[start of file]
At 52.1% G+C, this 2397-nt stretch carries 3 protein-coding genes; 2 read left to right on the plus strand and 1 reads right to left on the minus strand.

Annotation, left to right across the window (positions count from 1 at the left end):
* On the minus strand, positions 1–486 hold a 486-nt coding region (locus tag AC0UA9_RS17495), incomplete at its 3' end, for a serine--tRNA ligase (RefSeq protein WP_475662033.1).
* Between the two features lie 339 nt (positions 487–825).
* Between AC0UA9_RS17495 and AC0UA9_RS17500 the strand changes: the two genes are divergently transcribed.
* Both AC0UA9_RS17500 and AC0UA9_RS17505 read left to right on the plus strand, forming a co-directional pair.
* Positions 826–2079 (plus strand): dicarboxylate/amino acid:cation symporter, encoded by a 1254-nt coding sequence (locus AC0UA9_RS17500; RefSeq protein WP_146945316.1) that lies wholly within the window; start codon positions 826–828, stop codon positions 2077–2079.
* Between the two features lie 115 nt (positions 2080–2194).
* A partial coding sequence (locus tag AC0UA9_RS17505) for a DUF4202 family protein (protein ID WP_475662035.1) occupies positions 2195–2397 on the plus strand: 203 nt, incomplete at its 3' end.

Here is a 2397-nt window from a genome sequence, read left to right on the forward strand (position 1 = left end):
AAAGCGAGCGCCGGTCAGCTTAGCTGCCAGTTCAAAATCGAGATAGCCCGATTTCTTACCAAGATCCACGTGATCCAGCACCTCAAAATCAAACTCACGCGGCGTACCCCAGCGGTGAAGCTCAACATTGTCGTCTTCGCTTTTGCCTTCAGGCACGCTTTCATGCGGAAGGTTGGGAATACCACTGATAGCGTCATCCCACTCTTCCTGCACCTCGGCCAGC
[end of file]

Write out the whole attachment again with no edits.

At 52.1% G+C, this 2397-nt stretch carries 3 protein-coding genes; 2 read left to right on the plus strand and 1 reads right to left on the minus strand.

Annotation, left to right across the window (positions count from 1 at the left end):
* On the minus strand, positions 1–486 hold a 486-nt coding region (locus tag AC0UA9_RS17495), incomplete at its 3' end, for a serine--tRNA ligase (RefSeq protein WP_475662033.1).
* Between the two features lie 339 nt (positions 487–825).
* Between AC0UA9_RS17495 and AC0UA9_RS17500 the strand changes: the two genes are divergently transcribed.
* Both AC0UA9_RS17500 and AC0UA9_RS17505 read left to right on the plus strand, forming a co-directional pair.
* Positions 826–2079 (plus strand): dicarboxylate/amino acid:cation symporter, encoded by a 1254-nt coding sequence (locus AC0UA9_RS17500; RefSeq protein WP_146945316.1) that lies wholly within the window; start codon positions 826–828, stop codon positions 2077–2079.
* Between the two features lie 115 nt (positions 2080–2194).
* A partial coding sequence (locus tag AC0UA9_RS17505) for a DUF4202 family protein (protein ID WP_475662035.1) occupies positions 2195–2397 on the plus strand: 203 nt, incomplete at its 3' end.

Here is a 2397-nt window from a genome sequence, read left to right on the forward strand (position 1 = left end):
AAAGCGAGCGCCGGTCAGCTTAGCTGCCAGTTCAAAATCGAGATAGCCCGATTTCTTACCAAGATCCACGTGATCCAGCACCTCAAAATCAAACTCACGCGGCGTACCCCAGCGGTGAAGCTCAACATTGTCGTCTTCGCTTTTGCCTTCAGGCACGCTTTCATGCGGAAGGTTGGGAATACCACTGATAGCGTCATCCCACTCTTCCTGCACCTCGGCCAGC